By Robert Proctor
The Cuero Record
As a reporter, you never expect or even want to be part of the news itself. Thankfully, due to the heroics and tremendous work of Cuero’s first responders, that was not the case.
Last Thursday afternoon, just after 1 p.m., I was about to head back to the office after a usual lunch at my mom’s, Sophia Proctor, house on McArthur Street. Only moments before I went to the door, my brother, Alex Proctor, and I heard a loud knock at our door. I quickly rushed over and saw Kim Ebrom, a US Postal Service employee and one of the heroes of this day.
Ebrom noticed smoke coming from our neighbor’s shed. Thanks to her quick thinking, she called 9-1-1, and the Cuero Fire Department and Cuero Volunteer Fire Department quickly arrived to put out the growing blaze.
When asked about her quick thinking to notify dispatchers, Ebrom simply said she did what was necessary.
Monty of Texas Gas Services made the timely decision to shut off the gas throughout the block, while Brian Ladwig with the City’s electric department cut electricity.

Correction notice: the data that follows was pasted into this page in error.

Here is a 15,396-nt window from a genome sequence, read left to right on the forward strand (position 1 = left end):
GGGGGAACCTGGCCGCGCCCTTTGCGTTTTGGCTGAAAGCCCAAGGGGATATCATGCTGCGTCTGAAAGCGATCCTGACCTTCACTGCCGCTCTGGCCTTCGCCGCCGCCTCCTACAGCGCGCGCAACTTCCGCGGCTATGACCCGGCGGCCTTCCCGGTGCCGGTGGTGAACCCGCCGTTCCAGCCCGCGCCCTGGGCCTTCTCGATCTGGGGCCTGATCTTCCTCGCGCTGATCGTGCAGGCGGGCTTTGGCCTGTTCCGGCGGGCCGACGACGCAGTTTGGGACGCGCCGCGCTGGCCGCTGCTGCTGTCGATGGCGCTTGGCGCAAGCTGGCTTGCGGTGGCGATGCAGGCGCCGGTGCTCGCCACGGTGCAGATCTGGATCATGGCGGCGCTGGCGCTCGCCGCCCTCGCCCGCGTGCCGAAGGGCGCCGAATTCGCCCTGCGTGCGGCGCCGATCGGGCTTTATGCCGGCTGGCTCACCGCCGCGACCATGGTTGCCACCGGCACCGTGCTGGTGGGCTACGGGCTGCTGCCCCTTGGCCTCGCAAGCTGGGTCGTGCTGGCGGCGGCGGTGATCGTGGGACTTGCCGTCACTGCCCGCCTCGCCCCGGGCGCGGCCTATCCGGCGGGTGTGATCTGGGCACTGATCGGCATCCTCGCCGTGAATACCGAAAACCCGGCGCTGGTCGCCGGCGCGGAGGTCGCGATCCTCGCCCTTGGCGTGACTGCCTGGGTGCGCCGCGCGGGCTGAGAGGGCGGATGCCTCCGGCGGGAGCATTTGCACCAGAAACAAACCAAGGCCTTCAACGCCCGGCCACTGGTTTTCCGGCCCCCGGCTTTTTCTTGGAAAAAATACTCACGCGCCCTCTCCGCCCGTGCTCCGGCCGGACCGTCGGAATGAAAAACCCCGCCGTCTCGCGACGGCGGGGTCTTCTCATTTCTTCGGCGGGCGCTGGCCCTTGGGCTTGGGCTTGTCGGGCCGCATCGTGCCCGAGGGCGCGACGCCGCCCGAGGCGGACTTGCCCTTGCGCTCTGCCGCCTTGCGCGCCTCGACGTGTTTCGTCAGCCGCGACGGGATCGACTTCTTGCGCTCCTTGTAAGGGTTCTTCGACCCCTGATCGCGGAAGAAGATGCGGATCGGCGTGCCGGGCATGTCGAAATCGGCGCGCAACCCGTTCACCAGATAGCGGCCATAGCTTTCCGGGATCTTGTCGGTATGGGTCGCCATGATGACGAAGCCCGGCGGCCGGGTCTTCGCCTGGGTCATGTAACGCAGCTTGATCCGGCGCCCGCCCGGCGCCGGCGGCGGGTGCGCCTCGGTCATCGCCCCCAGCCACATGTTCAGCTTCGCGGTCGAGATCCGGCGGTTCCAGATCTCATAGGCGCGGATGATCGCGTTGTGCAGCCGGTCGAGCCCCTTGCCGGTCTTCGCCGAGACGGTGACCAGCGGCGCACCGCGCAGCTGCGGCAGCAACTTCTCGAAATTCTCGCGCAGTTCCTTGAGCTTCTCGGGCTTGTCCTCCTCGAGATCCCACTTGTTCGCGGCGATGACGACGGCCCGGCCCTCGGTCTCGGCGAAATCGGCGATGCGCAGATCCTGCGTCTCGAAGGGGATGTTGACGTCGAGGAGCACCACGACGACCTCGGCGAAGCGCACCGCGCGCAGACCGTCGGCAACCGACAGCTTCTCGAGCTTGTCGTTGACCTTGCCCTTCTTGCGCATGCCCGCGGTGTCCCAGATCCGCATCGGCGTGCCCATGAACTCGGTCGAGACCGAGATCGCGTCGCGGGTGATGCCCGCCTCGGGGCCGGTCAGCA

In only a matter of minutes, the few streams of smoke turned into vast flames engulfing our neighbor’s, the Zapatas, shed. Thankfully, no one was inside the shed at the time.
One of the many brave firefighters, John Solis, did receive burns while fighting the fire and received treatment in San Antonio. To him and all those who responded, I say “Thank you” on behalf of my entire family, the Zapatas and everyone on our block. You all made a terrible situation much better than it could’ve been.
The fire did destroy our neighbor’s shed and reached their house and my mom’s shed. Due to the timely and exceptional work of the firefighters, though, their house still stands.
It was not only the Cuero firefighters who deserve thanks but also Cuero PD, Cuero EMS, DeWitt County Office of Emergency Management, Texas DPS and the City of Cuero electric department. They all played their part in preventing a much worse situation.
Though time seems to stand still in moments like these, it wasn’t long after the fire started that it was put out. In one unforgettable hour, my thoughts raced from being worried about the Zapatas, my family and possibly others losing their homes to unbridled thankfulness for those who put their lives in harms way.
More than anything, though, I know that God is always in control.